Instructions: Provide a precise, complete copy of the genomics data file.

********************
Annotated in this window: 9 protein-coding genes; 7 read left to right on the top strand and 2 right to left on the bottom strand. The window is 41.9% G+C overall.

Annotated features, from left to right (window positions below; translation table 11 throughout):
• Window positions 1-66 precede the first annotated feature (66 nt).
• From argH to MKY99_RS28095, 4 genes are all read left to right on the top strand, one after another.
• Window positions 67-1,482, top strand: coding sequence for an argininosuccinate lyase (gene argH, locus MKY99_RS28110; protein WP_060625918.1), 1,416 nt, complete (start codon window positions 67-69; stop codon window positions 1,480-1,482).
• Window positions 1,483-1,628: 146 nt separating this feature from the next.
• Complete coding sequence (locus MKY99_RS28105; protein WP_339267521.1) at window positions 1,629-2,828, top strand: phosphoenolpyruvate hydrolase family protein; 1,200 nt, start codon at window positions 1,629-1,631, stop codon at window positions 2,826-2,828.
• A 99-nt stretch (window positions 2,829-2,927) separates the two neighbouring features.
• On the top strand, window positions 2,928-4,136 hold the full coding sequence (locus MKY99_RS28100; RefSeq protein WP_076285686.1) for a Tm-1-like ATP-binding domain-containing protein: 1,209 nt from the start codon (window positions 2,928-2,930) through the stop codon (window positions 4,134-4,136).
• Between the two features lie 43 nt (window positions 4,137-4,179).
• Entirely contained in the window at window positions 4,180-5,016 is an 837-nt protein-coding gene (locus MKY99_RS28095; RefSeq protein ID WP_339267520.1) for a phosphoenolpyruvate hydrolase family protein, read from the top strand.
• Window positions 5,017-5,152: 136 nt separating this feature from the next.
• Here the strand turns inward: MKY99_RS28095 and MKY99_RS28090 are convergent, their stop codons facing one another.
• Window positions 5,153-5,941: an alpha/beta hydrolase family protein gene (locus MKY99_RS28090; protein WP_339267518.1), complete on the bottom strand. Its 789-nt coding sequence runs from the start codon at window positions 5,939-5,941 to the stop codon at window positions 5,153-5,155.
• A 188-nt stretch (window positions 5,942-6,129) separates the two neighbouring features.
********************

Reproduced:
Annotated in this window: 9 protein-coding genes; 7 read left to right on the top strand and 2 right to left on the bottom strand. The window is 41.9% G+C overall.

Annotated features, from left to right (window positions below; translation table 11 throughout):
• Window positions 1-66 precede the first annotated feature (66 nt).
• From argH to MKY99_RS28095, 4 genes are all read left to right on the top strand, one after another.
• Window positions 67-1,482, top strand: coding sequence for an argininosuccinate lyase (gene argH, locus MKY99_RS28110; protein WP_060625918.1), 1,416 nt, complete (start codon window positions 67-69; stop codon window positions 1,480-1,482).
• Window positions 1,483-1,628: 146 nt separating this feature from the next.
• Complete coding sequence (locus MKY99_RS28105; protein WP_339267521.1) at window positions 1,629-2,828, top strand: phosphoenolpyruvate hydrolase family protein; 1,200 nt, start codon at window positions 1,629-1,631, stop codon at window positions 2,826-2,828.
• A 99-nt stretch (window positions 2,829-2,927) separates the two neighbouring features.
• On the top strand, window positions 2,928-4,136 hold the full coding sequence (locus MKY99_RS28100; RefSeq protein WP_076285686.1) for a Tm-1-like ATP-binding domain-containing protein: 1,209 nt from the start codon (window positions 2,928-2,930) through the stop codon (window positions 4,134-4,136).
• Between the two features lie 43 nt (window positions 4,137-4,179).
• Entirely contained in the window at window positions 4,180-5,016 is an 837-nt protein-coding gene (locus MKY99_RS28095; RefSeq protein ID WP_339267520.1) for a phosphoenolpyruvate hydrolase family protein, read from the top strand.
• Window positions 5,017-5,152: 136 nt separating this feature from the next.
• Here the strand turns inward: MKY99_RS28095 and MKY99_RS28090 are convergent, their stop codons facing one another.
• Window positions 5,153-5,941: an alpha/beta hydrolase family protein gene (locus MKY99_RS28090; protein WP_339267518.1), complete on the bottom strand. Its 789-nt coding sequence runs from the start codon at window positions 5,939-5,941 to the stop codon at window positions 5,153-5,155.
• A 188-nt stretch (window positions 5,942-6,129) separates the two neighbouring features.